On the heels of a "rainbow wave" that carried a record number of LGBTQ candidates into office this month, Tuesday — which is Transgender Day of Remembrance — is a sobering reminder that violence against transgender people in America is a reality that too often goes unrecognized. According to the Human Rights Campaign (HRC), at least 22 transgender people were killed in 2018 alone, in what the nonprofit organization calls a “national epidemic.” Those victims' loved ones are making sure that their lives are not forgotten.
"To know that they were murdered, I really just can’t allow myself to wrap my mind around that," trans activist Chloie Kensington tells Bustle.
The death of Kensington's close friend Antash’a English this summer helped motivate her to create Stiletto Sisters, a Jacksonville, Florida-based organization that aims to be a safe haven for LGBTQ people in the area. English, who Kensington remembers as being "willing to give a chance to anybody," is one of at least four transgender or gender nonconforming people killed in Jacksonville in 2018, by HRC's count (some transgender or gender nonconforming individual's deaths may go unreported).
Kensington was also close friends with Jessie Sumlar, who was killed in his Jacksonville apartment this summer. HRC is demanding further investigation into the cause of Sumlar's death to determine whether discrimination against gender nonconforming identities was a factor. Kensington, who'd known Sumlar for over 10 years, says she misses his “sweet, calm” spirit and how “even if it was a walk by you, you heard him say 'How are you?'”
Jacksonville entertainer and business owner Dianca Glamour was close with Antash’a English as well as Celine Walker, a trans woman who was killed this year and who Glamour considers her niece. Glamour explains that when she heard about English’s and Walker’s deaths, she was in prison and couldn’t mourn properly for fear of showing “any weakness.” She's emphatic that months later, “remembering” her friends isn’t a choice.
"We need to honor our dead and continue to fight for the living."
“We can’t help but remember them,” Glamour tells Bustle. “We live in the memory.”
Activist and Rainbow Times writer Lorelei Erisis believes it's important to create space to mourn transgender people who were killed. Erisis, who won the first Miss Trans New England Pageant title in 2009, remembers the pageant's creator Christa Leigh Steele-Knudslien as a “force of nature” and a leader in the North Adams, Massachusetts, LGBTQ community. Steele-Knudslien was allegedly killed by her husband shortly after the new year; he's being held without bail on a murder charge.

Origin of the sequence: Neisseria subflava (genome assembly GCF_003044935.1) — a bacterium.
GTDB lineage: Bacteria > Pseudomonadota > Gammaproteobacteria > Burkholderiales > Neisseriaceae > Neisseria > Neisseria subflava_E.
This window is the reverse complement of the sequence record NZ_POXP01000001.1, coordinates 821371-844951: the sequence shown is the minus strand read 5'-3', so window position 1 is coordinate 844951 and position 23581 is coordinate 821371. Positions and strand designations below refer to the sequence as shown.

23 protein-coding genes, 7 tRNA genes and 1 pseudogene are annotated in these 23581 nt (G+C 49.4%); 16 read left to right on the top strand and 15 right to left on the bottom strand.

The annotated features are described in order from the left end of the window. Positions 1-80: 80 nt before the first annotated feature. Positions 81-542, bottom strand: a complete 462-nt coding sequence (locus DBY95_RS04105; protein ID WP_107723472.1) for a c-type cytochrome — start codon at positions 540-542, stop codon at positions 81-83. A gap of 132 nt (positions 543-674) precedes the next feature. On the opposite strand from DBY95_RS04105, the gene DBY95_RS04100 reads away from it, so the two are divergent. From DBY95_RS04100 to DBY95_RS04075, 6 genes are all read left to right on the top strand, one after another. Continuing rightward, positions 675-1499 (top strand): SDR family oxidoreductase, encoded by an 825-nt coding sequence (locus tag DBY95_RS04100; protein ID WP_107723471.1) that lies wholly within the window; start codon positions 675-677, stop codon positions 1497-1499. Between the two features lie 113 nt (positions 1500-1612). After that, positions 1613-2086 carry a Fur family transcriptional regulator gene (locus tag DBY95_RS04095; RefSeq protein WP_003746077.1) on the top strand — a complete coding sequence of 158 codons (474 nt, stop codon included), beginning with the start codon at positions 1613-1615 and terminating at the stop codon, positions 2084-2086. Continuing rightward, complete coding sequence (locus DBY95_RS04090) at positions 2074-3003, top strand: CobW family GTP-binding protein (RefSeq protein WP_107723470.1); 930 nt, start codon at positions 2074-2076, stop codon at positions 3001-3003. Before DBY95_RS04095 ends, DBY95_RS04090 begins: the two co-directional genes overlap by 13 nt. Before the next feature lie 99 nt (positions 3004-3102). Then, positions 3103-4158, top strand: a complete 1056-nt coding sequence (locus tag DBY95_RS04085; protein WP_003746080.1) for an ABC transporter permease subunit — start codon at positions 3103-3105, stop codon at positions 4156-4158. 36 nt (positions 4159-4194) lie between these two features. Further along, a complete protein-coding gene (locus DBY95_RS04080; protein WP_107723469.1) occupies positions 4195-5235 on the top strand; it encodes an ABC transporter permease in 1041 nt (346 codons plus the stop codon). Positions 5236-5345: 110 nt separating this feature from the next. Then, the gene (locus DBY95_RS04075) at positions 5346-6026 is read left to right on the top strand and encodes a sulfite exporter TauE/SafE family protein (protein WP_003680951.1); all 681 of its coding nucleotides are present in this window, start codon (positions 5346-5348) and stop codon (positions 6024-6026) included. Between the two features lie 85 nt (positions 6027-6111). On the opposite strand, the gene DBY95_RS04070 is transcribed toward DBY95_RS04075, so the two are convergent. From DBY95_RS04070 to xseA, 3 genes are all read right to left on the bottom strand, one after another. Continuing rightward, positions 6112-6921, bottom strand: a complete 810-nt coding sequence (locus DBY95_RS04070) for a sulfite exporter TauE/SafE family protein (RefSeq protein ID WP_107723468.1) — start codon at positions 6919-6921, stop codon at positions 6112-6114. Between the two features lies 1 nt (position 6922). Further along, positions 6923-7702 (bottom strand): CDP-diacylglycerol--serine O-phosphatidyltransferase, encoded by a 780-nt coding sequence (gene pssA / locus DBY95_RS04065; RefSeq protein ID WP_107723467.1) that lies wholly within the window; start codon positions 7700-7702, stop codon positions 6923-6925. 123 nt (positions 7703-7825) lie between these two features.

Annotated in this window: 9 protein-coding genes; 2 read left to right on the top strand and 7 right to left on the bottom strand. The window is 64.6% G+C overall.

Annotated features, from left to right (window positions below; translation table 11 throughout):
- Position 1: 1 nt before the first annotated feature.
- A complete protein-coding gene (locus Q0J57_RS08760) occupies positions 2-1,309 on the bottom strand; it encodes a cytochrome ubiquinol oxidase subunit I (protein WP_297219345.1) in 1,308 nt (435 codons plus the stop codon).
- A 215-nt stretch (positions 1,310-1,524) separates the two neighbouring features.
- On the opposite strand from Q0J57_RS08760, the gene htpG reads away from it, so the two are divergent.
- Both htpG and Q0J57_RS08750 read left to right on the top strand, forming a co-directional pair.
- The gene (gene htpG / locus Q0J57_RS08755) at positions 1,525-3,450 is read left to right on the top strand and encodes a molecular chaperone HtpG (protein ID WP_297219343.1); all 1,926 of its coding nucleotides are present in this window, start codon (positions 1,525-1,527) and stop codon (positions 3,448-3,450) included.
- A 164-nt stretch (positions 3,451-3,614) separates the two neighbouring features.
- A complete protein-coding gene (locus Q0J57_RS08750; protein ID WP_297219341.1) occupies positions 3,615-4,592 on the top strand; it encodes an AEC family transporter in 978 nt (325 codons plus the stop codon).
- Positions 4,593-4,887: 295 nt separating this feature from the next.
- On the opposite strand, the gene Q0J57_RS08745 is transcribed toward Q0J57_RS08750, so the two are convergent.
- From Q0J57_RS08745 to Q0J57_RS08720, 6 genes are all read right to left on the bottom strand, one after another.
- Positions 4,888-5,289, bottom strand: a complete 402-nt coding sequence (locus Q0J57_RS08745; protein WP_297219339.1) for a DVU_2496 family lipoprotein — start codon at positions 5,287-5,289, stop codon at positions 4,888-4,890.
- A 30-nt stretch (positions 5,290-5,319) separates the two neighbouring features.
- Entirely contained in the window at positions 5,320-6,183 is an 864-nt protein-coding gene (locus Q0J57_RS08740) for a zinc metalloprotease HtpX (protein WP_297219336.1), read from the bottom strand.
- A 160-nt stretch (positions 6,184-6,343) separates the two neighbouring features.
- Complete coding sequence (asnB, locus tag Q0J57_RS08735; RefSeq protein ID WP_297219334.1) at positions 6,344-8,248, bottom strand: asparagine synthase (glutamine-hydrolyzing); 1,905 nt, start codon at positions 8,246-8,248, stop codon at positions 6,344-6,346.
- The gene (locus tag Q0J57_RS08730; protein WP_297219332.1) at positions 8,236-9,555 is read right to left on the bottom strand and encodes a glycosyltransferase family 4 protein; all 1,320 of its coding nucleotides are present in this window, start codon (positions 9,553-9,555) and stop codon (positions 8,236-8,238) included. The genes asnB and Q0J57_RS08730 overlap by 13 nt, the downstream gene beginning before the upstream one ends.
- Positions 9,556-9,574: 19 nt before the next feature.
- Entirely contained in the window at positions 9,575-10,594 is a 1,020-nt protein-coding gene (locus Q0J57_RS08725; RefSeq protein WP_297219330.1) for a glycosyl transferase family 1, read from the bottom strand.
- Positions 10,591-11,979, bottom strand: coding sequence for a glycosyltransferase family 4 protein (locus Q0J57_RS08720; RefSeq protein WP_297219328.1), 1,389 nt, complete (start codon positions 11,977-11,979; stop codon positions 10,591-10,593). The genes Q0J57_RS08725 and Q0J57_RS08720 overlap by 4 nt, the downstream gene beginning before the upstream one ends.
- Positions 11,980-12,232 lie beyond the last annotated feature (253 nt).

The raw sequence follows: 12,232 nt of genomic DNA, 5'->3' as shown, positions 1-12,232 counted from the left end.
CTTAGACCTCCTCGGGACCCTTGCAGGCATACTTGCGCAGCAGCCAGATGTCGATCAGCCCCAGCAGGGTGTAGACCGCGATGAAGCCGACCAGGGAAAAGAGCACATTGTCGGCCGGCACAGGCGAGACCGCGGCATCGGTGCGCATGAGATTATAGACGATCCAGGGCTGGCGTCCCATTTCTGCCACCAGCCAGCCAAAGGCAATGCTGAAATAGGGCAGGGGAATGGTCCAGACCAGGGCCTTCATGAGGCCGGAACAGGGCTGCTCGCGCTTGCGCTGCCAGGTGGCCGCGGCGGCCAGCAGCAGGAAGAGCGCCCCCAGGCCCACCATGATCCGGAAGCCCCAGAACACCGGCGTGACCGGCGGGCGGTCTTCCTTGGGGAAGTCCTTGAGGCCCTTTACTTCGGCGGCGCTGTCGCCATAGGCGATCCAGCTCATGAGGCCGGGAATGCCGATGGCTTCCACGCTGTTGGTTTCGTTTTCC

“She was really focused on this idea of trying to do things to focus on what was positive about being transgender,” Erisis says.
But Erisis stresses that there are those who've died anonymously who need to be honored as part of Transgender Day of Remembrance, too. “Part of the particular importance of [the day] is to remember those who we might not know,” she says. “To remember those trans people who were murdered, who you know, might not have had the other people who cared about them.”
In addition to recognizing Transgender Day of Remembrance, some advocacy organizations are marking Nov. 20 as Trans Day of Resilience.
"No one is free if trans people of color aren’t free.”
“We need to honor our dead and continue to fight for the living,” Jennicet Gutiérrez, community organizer and founding member of the LGBTQ immigrant advocacy organization La Familia: Trans Queer Liberation Movement (TQLM), says of the group’s partnership with Forward Together, an equal rights organization. “So on Transgender Day of Resilience, we amplify the lives and resiliency of the trans community, especially of color, through art.”
Forward Together joined forces with transgender and non-binary artists of color, as well as other trans justice groups like TQLM, to create pieces of art that empower the transgender community. One poster reads “Protect Black Trans Sex Workers,” while another says, “Dismantle Prisons, Abolish ICE" (the posters are available to download and share here).
“By supporting [trans artists' of color] vision and leadership, it’s key to all of our liberation,” Gutiérrez explains. “And no one is free if trans people of color aren’t free.”
Such projects are especially timely as the Trump administration considers redefining gender to exclude transgender, intersex, and non-binary people, according to The New York Times.
The Trevor Project, an organization that provides suicide prevention services to LGBTQ young people, tells Bustle that in the 24 hours after the news of Trump's gender memo broke, the number of transgender and gender nonconforming young people calling its crisis services almost doubled. As the transgender community faces these threats at the national level, it’s also important to recognize that almost half of all transgender people have attempted suicide — many by the time they’re in their mid-20s, according to the Trevor Project.
Nearly two decades after people started observing Transgender Day of Remembrance, being an ally to transgender people remains vital.
“It starts with asking how they can help and then really listening,” Erisis explains. “It starts with really putting yourself out to be supportive when it might not be easy.”
You can find a list of ways to support the community on Transgender Day of Remembrance — and year-round — here.